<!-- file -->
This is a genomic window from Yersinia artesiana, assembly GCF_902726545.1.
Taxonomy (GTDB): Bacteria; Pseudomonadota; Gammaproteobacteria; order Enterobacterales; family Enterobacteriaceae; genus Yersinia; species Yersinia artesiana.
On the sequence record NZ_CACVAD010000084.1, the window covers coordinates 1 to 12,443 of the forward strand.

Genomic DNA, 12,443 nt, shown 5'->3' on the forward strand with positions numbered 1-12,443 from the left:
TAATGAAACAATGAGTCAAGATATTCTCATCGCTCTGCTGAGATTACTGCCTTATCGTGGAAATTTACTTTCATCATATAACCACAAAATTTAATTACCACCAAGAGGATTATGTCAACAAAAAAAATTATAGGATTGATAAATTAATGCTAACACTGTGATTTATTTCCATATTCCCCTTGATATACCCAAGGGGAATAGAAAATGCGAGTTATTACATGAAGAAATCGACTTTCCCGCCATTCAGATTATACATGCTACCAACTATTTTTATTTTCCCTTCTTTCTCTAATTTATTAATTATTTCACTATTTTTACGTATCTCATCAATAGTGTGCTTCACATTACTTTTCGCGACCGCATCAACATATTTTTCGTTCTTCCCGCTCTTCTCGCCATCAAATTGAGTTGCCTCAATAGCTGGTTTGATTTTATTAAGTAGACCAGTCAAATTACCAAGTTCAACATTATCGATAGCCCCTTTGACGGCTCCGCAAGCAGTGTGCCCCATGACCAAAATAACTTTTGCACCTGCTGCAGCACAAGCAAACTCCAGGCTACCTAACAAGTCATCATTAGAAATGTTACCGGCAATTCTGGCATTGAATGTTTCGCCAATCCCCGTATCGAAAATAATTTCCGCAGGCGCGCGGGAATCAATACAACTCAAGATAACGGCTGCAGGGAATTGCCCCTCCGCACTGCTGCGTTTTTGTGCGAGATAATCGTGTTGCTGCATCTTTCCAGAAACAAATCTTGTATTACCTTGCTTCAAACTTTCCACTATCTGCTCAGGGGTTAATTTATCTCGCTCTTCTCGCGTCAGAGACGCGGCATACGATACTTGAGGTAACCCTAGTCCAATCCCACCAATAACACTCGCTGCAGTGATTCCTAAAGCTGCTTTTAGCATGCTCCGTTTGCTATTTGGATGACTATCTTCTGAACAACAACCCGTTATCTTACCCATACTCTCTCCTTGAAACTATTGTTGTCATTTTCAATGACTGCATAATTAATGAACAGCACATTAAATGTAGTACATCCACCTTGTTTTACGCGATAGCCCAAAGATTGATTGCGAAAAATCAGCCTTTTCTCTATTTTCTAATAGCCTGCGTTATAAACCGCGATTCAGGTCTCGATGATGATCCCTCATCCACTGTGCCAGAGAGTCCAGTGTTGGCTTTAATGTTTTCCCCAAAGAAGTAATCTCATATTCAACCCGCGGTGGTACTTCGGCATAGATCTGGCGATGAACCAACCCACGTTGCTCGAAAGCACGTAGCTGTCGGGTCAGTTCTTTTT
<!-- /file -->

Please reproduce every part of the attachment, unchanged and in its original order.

This is a genomic window from Yersinia artesiana, assembly GCF_902726545.1.
Taxonomy (GTDB): Bacteria; Pseudomonadota; Gammaproteobacteria; order Enterobacterales; family Enterobacteriaceae; genus Yersinia; species Yersinia artesiana.
On the sequence record NZ_CACVAD010000084.1, the window covers coordinates 1 to 12,443 of the forward strand.

Genomic DNA, 12,443 nt, shown 5'->3' on the forward strand with positions numbered 1-12,443 from the left:
TAATGAAACAATGAGTCAAGATATTCTCATCGCTCTGCTGAGATTACTGCCTTATCGTGGAAATTTACTTTCATCATATAACCACAAAATTTAATTACCACCAAGAGGATTATGTCAACAAAAAAAATTATAGGATTGATAAATTAATGCTAACACTGTGATTTATTTCCATATTCCCCTTGATATACCCAAGGGGAATAGAAAATGCGAGTTATTACATGAAGAAATCGACTTTCCCGCCATTCAGATTATACATGCTACCAACTATTTTTATTTTCCCTTCTTTCTCTAATTTATTAATTATTTCACTATTTTTACGTATCTCATCAATAGTGTGCTTCACATTACTTTTCGCGACCGCATCAACATATTTTTCGTTCTTCCCGCTCTTCTCGCCATCAAATTGAGTTGCCTCAATAGCTGGTTTGATTTTATTAAGTAGACCAGTCAAATTACCAAGTTCAACATTATCGATAGCCCCTTTGACGGCTCCGCAAGCAGTGTGCCCCATGACCAAAATAACTTTTGCACCTGCTGCAGCACAAGCAAACTCCAGGCTACCTAACAAGTCATCATTAGAAATGTTACCGGCAATTCTGGCATTGAATGTTTCGCCAATCCCCGTATCGAAAATAATTTCCGCAGGCGCGCGGGAATCAATACAACTCAAGATAACGGCTGCAGGGAATTGCCCCTCCGCACTGCTGCGTTTTTGTGCGAGATAATCGTGTTGCTGCATCTTTCCAGAAACAAATCTTGTATTACCTTGCTTCAAACTTTCCACTATCTGCTCAGGGGTTAATTTATCTCGCTCTTCTCGCGTCAGAGACGCGGCATACGATACTTGAGGTAACCCTAGTCCAATCCCACCAATAACACTCGCTGCAGTGATTCCTAAAGCTGCTTTTAGCATGCTCCGTTTGCTATTTGGATGACTATCTTCTGAACAACAACCCGTTATCTTACCCATACTCTCTCCTTGAAACTATTGTTGTCATTTTCAATGACTGCATAATTAATGAACAGCACATTAAATGTAGTACATCCACCTTGTTTTACGCGATAGCCCAAAGATTGATTGCGAAAAATCAGCCTTTTCTCTATTTTCTAATAGCCTGCGTTATAAACCGCGATTCAGGTCTCGATGATGATCCCTCATCCACTGTGCCAGAGAGTCCAGTGTTGGCTTTAATGTTTTCCCCAAAGAAGTAATCTCATATTCAACCCGCGGTGGTACTTCGGCATAGATCTGGCGATGAACCAACCCACGTTGCTCGAAAGCACGTAGCTGTCGGGTCAGTTCTTTTT